Man-made islands may improve water at Lake Elsinore
Floating islands on Lake Elsinore may improve water quality
Lake Elsinore —- a success
For decades, Lake Elsinore was plagued by devastating fish kills, low lake levels and poor water quality that made recreation nearly impossible at Southern California’s largest natural lake.
Year after year, the lake suffered as harmful pollutants traveling through the 720-mile San Jacinto Watershed poured into Lake Elsinore, choking the lake’s oxygen supply and fueling destructive algae blooms. To make matters worse, evaporation caused lake levels to drop several feet every year.
Today, the 3,330-acre-foot lake is home to more than 500,000 healthy sport fish and attracts recreational enthusiasts from throughout the region who boat, fish, camp and enjoy other watersports and outdoor activities.
In fact, Lake Elsinore has become a model of sustainability, providing inspiration and information for authorities at the troubled Salton Sea, California’s largest lake. Officials with the Salton Sea Authority are looking at the vibrant Lake Elsinore as they create a restoration plan for the Salton Sea, which also has suffered from evaporation, fish kills and other similar problems.
The transformation at Lake Elsinore is the result of 10 years of diligent work by the Lake Elsinore & San Jacinto Watersheds Authority, a joint powers authority created after voters approved Proposition 13, a statewide water bond, in spring 2000. The five-member JPA has implemented multiple successful projects over the years to restore the watersheds and improve the quality of Lake Elsinore and neighboring Canyon Lake.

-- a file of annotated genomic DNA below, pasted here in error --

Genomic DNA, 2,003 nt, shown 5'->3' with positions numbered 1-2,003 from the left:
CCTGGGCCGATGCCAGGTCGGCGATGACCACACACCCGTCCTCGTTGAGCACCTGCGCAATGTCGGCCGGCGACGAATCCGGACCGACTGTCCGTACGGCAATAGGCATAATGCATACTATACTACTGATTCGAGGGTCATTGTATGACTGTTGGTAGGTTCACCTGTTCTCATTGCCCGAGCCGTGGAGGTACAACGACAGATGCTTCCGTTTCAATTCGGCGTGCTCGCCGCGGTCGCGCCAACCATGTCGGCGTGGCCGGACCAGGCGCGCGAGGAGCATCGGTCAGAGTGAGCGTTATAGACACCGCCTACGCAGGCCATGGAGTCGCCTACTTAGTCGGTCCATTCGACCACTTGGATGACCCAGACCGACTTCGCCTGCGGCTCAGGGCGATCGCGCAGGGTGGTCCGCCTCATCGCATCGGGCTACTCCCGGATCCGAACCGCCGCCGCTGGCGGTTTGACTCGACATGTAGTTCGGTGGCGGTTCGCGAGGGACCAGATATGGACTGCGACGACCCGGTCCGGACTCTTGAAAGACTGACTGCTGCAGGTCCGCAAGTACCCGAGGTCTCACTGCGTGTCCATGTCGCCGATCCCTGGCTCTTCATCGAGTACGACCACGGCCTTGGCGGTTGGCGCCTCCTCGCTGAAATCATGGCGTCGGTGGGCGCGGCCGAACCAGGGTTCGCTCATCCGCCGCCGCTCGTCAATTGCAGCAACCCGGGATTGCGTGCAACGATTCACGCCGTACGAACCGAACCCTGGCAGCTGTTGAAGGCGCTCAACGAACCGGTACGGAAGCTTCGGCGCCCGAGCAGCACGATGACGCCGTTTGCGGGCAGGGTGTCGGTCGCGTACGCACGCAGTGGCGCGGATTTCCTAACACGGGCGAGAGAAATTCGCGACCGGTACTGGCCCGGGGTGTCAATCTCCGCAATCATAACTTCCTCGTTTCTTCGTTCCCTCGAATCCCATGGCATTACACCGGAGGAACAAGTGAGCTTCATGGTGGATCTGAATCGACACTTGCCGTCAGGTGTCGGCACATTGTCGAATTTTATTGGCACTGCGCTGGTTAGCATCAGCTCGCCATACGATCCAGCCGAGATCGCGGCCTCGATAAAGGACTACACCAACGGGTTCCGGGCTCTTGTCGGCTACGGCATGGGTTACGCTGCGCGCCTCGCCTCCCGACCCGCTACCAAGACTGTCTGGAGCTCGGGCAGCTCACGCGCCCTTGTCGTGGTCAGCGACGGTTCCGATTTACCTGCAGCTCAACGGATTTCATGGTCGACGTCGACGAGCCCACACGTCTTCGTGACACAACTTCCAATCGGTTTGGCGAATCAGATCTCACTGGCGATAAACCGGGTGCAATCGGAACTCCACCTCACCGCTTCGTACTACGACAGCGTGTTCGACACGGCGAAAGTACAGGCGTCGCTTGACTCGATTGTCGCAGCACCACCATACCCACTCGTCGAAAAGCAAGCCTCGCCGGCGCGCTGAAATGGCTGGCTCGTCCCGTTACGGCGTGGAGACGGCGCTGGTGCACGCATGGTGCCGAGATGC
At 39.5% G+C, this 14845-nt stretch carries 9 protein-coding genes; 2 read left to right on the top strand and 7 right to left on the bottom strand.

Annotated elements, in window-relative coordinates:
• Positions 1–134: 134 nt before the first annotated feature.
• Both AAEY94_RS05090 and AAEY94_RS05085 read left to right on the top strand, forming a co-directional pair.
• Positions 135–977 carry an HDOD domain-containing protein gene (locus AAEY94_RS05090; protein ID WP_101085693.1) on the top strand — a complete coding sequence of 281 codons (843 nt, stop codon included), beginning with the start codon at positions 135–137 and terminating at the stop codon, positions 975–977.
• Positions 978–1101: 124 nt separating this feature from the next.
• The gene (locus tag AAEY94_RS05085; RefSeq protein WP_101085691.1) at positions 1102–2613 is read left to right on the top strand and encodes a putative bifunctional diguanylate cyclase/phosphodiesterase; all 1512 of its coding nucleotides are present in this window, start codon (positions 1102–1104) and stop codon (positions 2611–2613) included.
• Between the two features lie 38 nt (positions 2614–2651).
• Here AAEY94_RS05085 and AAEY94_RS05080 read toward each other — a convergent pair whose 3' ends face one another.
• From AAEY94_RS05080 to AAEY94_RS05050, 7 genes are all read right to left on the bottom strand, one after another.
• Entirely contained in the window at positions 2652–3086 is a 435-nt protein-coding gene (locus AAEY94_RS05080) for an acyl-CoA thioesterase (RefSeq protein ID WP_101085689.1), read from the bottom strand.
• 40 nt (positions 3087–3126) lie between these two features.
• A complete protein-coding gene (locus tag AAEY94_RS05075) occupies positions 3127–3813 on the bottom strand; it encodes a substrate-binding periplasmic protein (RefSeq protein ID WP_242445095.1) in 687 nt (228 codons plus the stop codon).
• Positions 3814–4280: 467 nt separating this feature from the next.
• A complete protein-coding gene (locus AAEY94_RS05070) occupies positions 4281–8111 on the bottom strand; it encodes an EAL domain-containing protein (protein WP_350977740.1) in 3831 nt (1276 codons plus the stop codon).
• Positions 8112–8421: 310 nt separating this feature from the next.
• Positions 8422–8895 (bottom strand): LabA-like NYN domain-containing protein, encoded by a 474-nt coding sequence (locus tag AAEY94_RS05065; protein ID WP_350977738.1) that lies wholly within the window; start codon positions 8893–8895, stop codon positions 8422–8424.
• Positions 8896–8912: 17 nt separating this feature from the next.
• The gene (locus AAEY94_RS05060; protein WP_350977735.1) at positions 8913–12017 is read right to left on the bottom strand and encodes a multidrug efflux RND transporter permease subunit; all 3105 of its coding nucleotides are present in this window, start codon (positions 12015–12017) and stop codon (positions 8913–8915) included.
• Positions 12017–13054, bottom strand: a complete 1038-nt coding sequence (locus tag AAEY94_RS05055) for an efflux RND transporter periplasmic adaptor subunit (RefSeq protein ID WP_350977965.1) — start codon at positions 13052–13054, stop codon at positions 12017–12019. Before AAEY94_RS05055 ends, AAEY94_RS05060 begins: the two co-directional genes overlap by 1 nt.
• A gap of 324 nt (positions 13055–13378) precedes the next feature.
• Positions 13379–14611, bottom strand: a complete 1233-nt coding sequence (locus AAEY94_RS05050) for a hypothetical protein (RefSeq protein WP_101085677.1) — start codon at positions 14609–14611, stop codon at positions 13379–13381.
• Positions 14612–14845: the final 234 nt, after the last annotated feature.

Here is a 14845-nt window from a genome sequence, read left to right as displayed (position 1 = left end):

In fact, Lake Elsinore’s water quality has been hailed as the best ever, thanks to voters’ approval of Proposition 13 Water Bond and the authority’s prudent use of the bond monies.
One of the authority’s greatest challenges has been finding creative ways to boost oxygen levels in Lake Elsinore and Canyon Lake. Under harsh, oxygen-depleted water conditions, fish kills and algae blooms would impair the lake quality and detract the public from using the lake for recreational purposes. So the authority worked with its member agencies to install an aeration system that pumps air directly into Lake Elsinore. Aeration lines and lake-mixing fans circulate the oxygen there to prevent algae blooms and ultimately, fish kills.
To help stabilize lake levels at Lake Elsinore, the authority restored three groundwater wells that provide more than a billion gallons of groundwater annually through the Lake Elsinore Island Wells Project. To counteract the impacts of evaporation, the authority also funded the construction of treatment plant improvements and a recycled water pipeline into Lake Elsinore that delivers more than 5.5 million gallons of recycled water into the lake daily.
At Canyon Lake, the authority assisted with local dredging operations to prevent harmful sediment from flowing into Lake Elsinore and causing buildup of nutrients at the lake’s bottom. A future aeration and oxygen injection system is envisioned for Canyon Lake as the authority continues its water quality improvement work upstream.
Although the original Proposition 13 bond money is gone, the fruits of those dollars are evident throughout the watersheds today. The authority remains committed to restoring the environmental, economic and recreational vitality of Lake Elsinore, Canyon Lake and their upstream watersheds.
Phil Williams is chairman of the Lake Elsinore and San Jacinto Watersheds Authority.